A Year of Creating Dangerously, Day 138: Women’s Lives Lived Large

robyn davidson

“The world is a dangerous place for little girls. Besides, girls are more fragile, more delicate, more brittle than boys. ‘Watch out, be careful, watch.’ ‘Don’t climb trees, don’t dirty your dress, don’t accept lifts from strange men. Listen but don’t learn, you won’t need it.’ And so the snail’s antennae grow, watching for this, looking for that, the underneath of things. The threat. And so she wastes so much of her energy, seeking to break those circuits, to push up the millions of tiny thumbs that have tried to squelch energy and creativity and strength and self-confidence; that have so effectively caused her to build fences against possibility, daring; that have so effectively kept her imprisoned inside her notions of self-worthlessness.” – Robyn Davidson, Tracks

Just yesterday I came across this quote, which I had taken the time to write out free-hand, in a bent up notebook stuffed down in the bottom of one of my backpacks. I remember reading and re-reading this section in Robyn Davidson’s book. And I remember feeling angry for the women in my life, especially my wife and daughter. And I remember growing in my understanding of the frustrations girls and women encounter which they should never have to encounter, yet they encounter them every day. Every damn day.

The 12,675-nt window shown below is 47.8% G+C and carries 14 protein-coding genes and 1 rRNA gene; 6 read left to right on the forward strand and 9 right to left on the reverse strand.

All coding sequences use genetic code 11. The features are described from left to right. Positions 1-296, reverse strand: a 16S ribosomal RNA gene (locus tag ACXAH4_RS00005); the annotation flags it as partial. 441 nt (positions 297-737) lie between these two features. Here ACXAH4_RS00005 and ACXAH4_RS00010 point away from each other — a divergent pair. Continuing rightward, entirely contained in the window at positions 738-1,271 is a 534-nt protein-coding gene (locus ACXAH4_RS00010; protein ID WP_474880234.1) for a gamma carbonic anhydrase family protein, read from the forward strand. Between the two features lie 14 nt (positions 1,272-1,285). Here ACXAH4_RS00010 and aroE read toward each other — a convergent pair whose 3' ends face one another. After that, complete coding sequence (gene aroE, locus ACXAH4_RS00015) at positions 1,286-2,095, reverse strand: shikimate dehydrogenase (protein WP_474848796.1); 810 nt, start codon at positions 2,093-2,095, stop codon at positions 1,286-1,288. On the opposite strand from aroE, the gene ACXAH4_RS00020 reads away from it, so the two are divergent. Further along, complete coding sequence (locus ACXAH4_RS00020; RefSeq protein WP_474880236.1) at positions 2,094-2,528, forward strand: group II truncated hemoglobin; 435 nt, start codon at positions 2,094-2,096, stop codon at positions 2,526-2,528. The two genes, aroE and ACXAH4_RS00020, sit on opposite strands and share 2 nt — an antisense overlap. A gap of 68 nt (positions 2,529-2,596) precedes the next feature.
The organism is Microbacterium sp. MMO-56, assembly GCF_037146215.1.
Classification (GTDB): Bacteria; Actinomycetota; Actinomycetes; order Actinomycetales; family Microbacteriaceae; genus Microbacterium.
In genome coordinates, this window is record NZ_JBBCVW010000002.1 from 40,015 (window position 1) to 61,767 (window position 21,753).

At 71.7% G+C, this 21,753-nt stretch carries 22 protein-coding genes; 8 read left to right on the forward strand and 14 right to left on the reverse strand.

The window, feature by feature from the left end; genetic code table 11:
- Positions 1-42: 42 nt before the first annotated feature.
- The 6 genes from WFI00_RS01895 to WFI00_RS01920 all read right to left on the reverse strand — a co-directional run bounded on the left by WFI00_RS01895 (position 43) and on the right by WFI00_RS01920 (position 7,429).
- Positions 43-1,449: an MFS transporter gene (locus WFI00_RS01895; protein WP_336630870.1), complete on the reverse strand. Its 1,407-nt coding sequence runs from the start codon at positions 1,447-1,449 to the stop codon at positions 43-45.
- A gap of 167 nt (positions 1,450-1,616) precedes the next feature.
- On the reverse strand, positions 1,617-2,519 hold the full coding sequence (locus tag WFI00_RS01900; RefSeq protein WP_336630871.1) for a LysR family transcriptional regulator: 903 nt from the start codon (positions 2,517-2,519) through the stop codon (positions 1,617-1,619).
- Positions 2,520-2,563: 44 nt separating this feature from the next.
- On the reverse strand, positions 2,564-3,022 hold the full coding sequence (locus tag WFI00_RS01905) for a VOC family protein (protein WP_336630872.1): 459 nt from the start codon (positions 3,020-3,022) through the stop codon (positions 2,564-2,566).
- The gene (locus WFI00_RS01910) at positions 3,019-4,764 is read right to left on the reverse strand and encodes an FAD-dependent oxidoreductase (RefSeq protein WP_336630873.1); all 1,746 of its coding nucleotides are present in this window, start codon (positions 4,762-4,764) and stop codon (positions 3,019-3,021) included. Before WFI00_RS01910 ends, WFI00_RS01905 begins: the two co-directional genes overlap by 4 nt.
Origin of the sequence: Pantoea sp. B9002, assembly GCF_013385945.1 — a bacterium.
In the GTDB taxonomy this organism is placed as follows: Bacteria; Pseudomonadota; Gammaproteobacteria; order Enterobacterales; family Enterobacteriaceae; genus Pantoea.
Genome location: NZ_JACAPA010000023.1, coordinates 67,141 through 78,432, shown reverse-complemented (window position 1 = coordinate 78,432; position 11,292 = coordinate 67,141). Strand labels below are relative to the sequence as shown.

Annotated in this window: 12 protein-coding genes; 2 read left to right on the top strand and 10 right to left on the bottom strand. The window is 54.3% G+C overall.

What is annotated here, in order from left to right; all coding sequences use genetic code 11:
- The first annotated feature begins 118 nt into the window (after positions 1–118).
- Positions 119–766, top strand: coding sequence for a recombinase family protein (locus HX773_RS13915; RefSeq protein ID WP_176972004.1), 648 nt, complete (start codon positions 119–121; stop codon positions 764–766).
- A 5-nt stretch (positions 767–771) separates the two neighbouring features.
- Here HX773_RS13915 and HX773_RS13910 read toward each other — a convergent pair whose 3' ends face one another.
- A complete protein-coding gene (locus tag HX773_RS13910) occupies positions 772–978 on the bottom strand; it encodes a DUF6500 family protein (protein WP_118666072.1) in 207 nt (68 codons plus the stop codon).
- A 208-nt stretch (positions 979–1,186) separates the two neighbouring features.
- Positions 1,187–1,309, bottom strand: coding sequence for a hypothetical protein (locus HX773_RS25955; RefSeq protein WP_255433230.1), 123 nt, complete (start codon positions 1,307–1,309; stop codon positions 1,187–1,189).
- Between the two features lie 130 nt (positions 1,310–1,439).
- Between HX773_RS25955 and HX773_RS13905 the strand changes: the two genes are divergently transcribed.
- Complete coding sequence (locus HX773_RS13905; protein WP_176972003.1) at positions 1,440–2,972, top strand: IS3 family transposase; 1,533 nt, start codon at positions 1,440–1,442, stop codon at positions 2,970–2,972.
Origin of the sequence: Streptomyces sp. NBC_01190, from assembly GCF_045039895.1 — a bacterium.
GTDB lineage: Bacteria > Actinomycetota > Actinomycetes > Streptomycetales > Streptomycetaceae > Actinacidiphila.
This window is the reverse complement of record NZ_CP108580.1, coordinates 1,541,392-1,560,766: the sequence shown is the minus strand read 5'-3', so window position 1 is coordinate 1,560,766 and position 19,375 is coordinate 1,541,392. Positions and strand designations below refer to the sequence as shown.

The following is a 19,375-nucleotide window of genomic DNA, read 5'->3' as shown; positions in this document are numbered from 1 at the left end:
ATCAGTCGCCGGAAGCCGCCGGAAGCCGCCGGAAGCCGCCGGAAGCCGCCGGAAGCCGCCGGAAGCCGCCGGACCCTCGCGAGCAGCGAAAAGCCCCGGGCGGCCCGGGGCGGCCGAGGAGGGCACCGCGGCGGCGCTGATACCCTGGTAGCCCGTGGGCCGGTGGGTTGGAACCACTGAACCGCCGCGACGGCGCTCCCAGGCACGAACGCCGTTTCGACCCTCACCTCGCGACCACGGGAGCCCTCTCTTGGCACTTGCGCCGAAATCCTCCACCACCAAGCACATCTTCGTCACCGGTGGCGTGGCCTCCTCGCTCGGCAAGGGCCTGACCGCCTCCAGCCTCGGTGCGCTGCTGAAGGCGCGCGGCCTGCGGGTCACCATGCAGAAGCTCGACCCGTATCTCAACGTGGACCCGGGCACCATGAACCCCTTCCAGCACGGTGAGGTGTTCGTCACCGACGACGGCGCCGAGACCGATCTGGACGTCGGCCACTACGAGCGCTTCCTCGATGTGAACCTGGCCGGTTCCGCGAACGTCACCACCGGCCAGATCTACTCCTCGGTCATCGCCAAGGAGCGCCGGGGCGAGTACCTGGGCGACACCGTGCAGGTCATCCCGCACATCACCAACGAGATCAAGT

As a man, I would strongly recommend to other men that they read books like Tracks. It is the true story of Davidson’s incredible odyssey, her trek in the late 1970’s across 1,700 miles of the Western Desert of Australia, accompanied by her camels. It was made into a movie a couple of years ago staring the incomparable Mia Wasikowska; that, too, I highly recommend. Why do I target men? Because, for the most part, we don’t have a clue what it means to have pressure to NOT be daring, NOT be fearless, NOT be fully ourselves. Little girls know this reality far better than most grown men. It is time we learn more about this reality so that we can help to change that reality. It starts by hearing the stories, by putting ourselves in their shoes, by putting in the work to really understand.

Robyn Davidson faced the sexism, the belittling, the objectification, the ridicule, the harsh conditions, the pain, the very real threat of physical danger, and the oppression of mental anguish and self-doubt step after step across the outback. She knows what she’s talking about and she deserves to be heard. This is kick-ass stuff and it is a woman’s story.